Note: Experience with implementation has shown that license coordinates are not always collated in online registers or excel tables that can easily be submitted alongside the EITI Report.  Where coordinates are not collated, the government is required to ensure that the size and location of the license area are disclosed in the license register and that the coordinates are publicly available from the relevant government agency without unreasonable fees and restrictions. The EITI Report should include guidance on how to access the coordinates and the cost, if any, of accessing the data. The EITI Report should also document plans and timelines for making this information freely and electronically available through the license register.

  • What is the duration of the license (date of application, date of award and duration of the license)?
  • In the case of production licenses, which commodity is being produced?
  1. Ensuring that the information is publicly available. Based on the above analysis, the multi-stakeholder group is advised to agree how to include this information in the EITI Report.  Requirement 2.3(c) notes that “where the information set out in 2.3(b) above is already publicly available, it is sufficient to include a reference or link in the EITI Report. Where such registers or cadastres do not exist or are incomplete, the EITI Report should disclose any gaps in the publicly available information and document efforts to strengthen these systems. In the interim, the EITI Report itself should include the information set out in 2.3(b) above”. Thus, the multi-stakeholder group is advised to consider:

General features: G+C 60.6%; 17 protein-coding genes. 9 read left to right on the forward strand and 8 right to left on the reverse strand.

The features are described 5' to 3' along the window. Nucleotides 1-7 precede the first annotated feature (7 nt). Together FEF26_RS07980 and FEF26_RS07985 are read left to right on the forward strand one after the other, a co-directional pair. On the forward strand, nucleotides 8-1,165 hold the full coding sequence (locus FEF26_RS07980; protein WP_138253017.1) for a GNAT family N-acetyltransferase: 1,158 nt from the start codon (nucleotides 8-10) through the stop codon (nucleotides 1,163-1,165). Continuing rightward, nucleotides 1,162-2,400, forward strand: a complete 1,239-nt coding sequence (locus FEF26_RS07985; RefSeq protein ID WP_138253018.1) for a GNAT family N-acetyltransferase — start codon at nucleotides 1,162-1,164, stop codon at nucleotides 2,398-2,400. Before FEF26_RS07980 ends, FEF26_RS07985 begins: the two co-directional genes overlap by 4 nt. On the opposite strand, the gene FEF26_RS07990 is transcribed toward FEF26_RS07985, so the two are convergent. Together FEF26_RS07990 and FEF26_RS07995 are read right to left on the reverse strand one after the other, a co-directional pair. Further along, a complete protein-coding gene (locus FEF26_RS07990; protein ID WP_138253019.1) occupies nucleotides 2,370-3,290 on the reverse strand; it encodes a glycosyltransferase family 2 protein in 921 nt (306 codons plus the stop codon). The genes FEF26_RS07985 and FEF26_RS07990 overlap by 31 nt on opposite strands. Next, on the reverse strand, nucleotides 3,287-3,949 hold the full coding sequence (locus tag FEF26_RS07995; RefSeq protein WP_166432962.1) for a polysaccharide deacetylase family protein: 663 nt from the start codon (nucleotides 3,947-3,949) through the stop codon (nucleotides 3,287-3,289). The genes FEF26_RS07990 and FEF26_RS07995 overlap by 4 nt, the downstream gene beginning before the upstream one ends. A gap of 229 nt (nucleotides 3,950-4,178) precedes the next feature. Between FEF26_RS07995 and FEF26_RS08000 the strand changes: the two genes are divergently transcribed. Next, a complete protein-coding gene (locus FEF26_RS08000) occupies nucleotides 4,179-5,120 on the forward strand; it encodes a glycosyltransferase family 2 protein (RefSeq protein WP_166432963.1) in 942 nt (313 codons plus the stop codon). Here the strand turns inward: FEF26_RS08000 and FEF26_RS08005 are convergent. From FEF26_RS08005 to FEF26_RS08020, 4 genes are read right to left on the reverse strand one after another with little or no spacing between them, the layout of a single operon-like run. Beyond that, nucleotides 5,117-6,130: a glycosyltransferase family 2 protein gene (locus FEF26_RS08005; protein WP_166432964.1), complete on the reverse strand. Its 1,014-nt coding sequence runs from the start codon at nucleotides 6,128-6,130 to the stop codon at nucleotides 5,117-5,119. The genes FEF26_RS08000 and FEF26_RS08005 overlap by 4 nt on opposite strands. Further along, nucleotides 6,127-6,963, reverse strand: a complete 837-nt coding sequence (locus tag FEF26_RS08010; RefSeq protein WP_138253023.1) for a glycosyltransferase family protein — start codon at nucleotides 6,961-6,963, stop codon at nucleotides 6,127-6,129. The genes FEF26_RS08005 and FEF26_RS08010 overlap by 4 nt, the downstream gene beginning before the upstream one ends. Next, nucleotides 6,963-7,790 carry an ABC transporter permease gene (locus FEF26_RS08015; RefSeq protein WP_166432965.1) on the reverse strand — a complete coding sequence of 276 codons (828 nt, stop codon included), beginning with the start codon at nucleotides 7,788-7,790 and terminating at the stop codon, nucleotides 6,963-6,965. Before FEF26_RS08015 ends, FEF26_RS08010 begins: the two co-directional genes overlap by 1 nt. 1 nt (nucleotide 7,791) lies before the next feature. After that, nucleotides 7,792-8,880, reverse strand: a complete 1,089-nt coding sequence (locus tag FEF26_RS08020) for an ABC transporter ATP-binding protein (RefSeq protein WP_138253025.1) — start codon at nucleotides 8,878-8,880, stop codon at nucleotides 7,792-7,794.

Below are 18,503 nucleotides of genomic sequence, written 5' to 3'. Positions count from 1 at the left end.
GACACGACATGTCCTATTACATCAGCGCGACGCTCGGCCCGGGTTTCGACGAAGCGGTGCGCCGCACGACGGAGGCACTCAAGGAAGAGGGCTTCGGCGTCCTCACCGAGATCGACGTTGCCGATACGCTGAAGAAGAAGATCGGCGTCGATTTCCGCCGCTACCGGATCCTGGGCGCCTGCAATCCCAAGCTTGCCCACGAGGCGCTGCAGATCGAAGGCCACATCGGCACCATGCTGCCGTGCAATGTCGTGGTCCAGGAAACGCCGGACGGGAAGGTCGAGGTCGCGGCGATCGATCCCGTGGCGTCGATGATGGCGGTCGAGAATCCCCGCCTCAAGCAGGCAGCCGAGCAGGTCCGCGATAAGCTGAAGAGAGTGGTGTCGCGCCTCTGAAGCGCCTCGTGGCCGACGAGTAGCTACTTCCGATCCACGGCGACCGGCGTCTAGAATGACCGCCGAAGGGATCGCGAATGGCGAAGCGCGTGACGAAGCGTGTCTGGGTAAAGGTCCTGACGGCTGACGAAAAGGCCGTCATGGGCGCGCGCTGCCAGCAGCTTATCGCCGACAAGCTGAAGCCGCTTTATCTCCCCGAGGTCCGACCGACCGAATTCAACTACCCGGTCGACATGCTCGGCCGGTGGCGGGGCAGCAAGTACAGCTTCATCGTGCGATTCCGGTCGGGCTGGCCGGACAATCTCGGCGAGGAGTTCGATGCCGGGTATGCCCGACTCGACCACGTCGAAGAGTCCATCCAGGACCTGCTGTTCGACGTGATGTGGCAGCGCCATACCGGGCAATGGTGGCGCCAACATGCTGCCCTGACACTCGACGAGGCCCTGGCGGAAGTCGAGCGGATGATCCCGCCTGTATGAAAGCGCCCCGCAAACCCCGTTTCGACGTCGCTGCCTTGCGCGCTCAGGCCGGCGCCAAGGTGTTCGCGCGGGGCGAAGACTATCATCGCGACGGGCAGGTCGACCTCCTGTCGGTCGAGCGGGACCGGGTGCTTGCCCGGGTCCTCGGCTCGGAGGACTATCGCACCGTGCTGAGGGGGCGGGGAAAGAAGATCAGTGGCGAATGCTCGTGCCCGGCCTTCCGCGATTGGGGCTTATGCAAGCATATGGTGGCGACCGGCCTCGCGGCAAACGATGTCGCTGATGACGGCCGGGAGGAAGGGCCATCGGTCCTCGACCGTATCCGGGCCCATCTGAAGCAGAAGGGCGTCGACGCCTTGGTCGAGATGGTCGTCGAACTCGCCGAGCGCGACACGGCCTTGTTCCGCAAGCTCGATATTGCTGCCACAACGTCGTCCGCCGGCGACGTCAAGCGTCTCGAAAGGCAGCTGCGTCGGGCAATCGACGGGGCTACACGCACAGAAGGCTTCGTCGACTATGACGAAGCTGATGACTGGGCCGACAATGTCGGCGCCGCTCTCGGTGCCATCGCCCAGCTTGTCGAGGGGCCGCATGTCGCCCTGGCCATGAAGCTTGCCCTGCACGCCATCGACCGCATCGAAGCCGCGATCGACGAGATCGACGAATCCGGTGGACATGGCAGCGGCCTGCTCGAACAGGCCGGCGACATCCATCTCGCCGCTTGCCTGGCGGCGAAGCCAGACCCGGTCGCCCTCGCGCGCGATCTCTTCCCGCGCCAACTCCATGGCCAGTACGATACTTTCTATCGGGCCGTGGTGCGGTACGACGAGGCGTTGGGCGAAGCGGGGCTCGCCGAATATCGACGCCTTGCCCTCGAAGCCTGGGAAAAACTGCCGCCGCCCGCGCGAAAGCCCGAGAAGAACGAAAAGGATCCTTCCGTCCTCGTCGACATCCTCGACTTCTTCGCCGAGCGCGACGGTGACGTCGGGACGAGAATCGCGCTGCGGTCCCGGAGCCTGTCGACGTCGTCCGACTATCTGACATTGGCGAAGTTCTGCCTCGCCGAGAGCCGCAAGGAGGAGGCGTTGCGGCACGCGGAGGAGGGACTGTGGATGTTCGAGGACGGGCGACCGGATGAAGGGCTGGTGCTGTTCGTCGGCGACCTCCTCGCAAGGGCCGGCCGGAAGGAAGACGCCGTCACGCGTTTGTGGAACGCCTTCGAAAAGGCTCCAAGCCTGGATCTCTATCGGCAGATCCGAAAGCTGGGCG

• Incorporating a short summary of the above assessment in the EITI Report, including an overview of licensing activity in the period covered by the EITI Report.